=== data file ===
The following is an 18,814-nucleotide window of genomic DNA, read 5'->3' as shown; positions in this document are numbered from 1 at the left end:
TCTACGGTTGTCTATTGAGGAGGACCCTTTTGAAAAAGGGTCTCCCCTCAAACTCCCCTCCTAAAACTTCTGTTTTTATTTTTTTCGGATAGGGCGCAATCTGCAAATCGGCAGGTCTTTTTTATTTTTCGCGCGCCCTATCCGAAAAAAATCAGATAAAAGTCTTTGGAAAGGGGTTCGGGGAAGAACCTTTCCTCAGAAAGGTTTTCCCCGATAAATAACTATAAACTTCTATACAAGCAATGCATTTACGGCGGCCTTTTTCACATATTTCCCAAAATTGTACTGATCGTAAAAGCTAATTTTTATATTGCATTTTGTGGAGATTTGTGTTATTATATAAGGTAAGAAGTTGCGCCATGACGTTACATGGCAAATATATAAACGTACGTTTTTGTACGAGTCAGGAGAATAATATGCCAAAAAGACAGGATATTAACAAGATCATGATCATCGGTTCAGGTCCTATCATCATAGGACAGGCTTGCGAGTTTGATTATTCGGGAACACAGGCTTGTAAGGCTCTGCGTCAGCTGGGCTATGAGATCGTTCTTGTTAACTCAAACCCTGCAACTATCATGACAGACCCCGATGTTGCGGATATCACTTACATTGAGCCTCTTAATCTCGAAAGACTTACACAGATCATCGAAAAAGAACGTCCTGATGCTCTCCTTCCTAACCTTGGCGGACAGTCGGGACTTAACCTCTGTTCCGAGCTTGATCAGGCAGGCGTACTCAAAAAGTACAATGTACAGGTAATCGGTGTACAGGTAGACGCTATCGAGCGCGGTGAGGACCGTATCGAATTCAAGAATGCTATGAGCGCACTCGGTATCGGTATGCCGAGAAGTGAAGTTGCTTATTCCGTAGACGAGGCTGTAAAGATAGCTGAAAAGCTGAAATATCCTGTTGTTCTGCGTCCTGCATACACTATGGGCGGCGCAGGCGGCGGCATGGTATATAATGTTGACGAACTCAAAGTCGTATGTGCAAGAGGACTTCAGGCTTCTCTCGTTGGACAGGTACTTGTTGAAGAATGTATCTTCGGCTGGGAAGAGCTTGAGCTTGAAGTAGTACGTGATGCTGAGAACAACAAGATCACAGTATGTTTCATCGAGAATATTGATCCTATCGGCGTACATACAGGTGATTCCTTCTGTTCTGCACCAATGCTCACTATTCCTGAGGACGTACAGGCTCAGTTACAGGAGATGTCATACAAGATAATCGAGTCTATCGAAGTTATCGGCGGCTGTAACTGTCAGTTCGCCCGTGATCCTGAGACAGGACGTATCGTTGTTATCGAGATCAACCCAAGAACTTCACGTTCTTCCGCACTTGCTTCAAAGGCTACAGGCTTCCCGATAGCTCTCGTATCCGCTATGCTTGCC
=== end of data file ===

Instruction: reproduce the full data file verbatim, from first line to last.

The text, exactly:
The following is an 18,814-nucleotide window of genomic DNA, read 5'->3' as shown; positions in this document are numbered from 1 at the left end:
TCTACGGTTGTCTATTGAGGAGGACCCTTTTGAAAAAGGGTCTCCCCTCAAACTCCCCTCCTAAAACTTCTGTTTTTATTTTTTTCGGATAGGGCGCAATCTGCAAATCGGCAGGTCTTTTTTATTTTTCGCGCGCCCTATCCGAAAAAAATCAGATAAAAGTCTTTGGAAAGGGGTTCGGGGAAGAACCTTTCCTCAGAAAGGTTTTCCCCGATAAATAACTATAAACTTCTATACAAGCAATGCATTTACGGCGGCCTTTTTCACATATTTCCCAAAATTGTACTGATCGTAAAAGCTAATTTTTATATTGCATTTTGTGGAGATTTGTGTTATTATATAAGGTAAGAAGTTGCGCCATGACGTTACATGGCAAATATATAAACGTACGTTTTTGTACGAGTCAGGAGAATAATATGCCAAAAAGACAGGATATTAACAAGATCATGATCATCGGTTCAGGTCCTATCATCATAGGACAGGCTTGCGAGTTTGATTATTCGGGAACACAGGCTTGTAAGGCTCTGCGTCAGCTGGGCTATGAGATCGTTCTTGTTAACTCAAACCCTGCAACTATCATGACAGACCCCGATGTTGCGGATATCACTTACATTGAGCCTCTTAATCTCGAAAGACTTACACAGATCATCGAAAAAGAACGTCCTGATGCTCTCCTTCCTAACCTTGGCGGACAGTCGGGACTTAACCTCTGTTCCGAGCTTGATCAGGCAGGCGTACTCAAAAAGTACAATGTACAGGTAATCGGTGTACAGGTAGACGCTATCGAGCGCGGTGAGGACCGTATCGAATTCAAGAATGCTATGAGCGCACTCGGTATCGGTATGCCGAGAAGTGAAGTTGCTTATTCCGTAGACGAGGCTGTAAAGATAGCTGAAAAGCTGAAATATCCTGTTGTTCTGCGTCCTGCATACACTATGGGCGGCGCAGGCGGCGGCATGGTATATAATGTTGACGAACTCAAAGTCGTATGTGCAAGAGGACTTCAGGCTTCTCTCGTTGGACAGGTACTTGTTGAAGAATGTATCTTCGGCTGGGAAGAGCTTGAGCTTGAAGTAGTACGTGATGCTGAGAACAACAAGATCACAGTATGTTTCATCGAGAATATTGATCCTATCGGCGTACATACAGGTGATTCCTTCTGTTCTGCACCAATGCTCACTATTCCTGAGGACGTACAGGCTCAGTTACAGGAGATGTCATACAAGATAATCGAGTCTATCGAAGTTATCGGCGGCTGTAACTGTCAGTTCGCCCGTGATCCTGAGACAGGACGTATCGTTGTTATCGAGATCAACCCAAGAACTTCACGTTCTTCCGCACTTGCTTCAAAGGCTACAGGCTTCCCGATAGCTCTCGTATCCGCTATGCTTGCC